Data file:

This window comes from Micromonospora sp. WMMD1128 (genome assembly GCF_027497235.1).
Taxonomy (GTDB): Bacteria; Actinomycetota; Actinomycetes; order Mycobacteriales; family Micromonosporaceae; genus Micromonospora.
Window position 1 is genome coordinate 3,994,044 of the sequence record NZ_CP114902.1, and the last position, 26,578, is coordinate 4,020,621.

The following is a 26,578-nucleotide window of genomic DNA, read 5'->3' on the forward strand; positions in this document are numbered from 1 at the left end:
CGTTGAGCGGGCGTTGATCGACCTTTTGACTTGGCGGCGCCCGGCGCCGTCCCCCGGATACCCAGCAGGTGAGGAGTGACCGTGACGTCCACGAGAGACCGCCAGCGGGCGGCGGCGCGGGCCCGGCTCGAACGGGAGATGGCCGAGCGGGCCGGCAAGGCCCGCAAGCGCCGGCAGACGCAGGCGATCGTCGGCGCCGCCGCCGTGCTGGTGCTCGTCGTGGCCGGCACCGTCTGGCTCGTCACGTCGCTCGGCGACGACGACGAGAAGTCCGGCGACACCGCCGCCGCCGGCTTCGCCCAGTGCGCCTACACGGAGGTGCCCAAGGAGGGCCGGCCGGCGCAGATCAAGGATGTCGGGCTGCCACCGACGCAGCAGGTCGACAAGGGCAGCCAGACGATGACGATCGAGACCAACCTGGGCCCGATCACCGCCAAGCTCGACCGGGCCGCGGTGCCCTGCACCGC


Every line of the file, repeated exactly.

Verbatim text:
This window comes from Micromonospora sp. WMMD1128 (genome assembly GCF_027497235.1).
Taxonomy (GTDB): Bacteria; Actinomycetota; Actinomycetes; order Mycobacteriales; family Micromonosporaceae; genus Micromonospora.
Window position 1 is genome coordinate 3,994,044 of the sequence record NZ_CP114902.1, and the last position, 26,578, is coordinate 4,020,621.

The following is a 26,578-nucleotide window of genomic DNA, read 5'->3' on the forward strand; positions in this document are numbered from 1 at the left end:
CGTTGAGCGGGCGTTGATCGACCTTTTGACTTGGCGGCGCCCGGCGCCGTCCCCCGGATACCCAGCAGGTGAGGAGTGACCGTGACGTCCACGAGAGACCGCCAGCGGGCGGCGGCGCGGGCCCGGCTCGAACGGGAGATGGCCGAGCGGGCCGGCAAGGCCCGCAAGCGCCGGCAGACGCAGGCGATCGTCGGCGCCGCCGCCGTGCTGGTGCTCGTCGTGGCCGGCACCGTCTGGCTCGTCACGTCGCTCGGCGACGACGACGAGAAGTCCGGCGACACCGCCGCCGCCGGCTTCGCCCAGTGCGCCTACACGGAGGTGCCCAAGGAGGGCCGGCCGGCGCAGATCAAGGATGTCGGGCTGCCACCGACGCAGCAGGTCGACAAGGGCAGCCAGACGATGACGATCGAGACCAACCTGGGCCCGATCACCGCCAAGCTCGACCGGGCCGCGGTGCCCTGCACCGC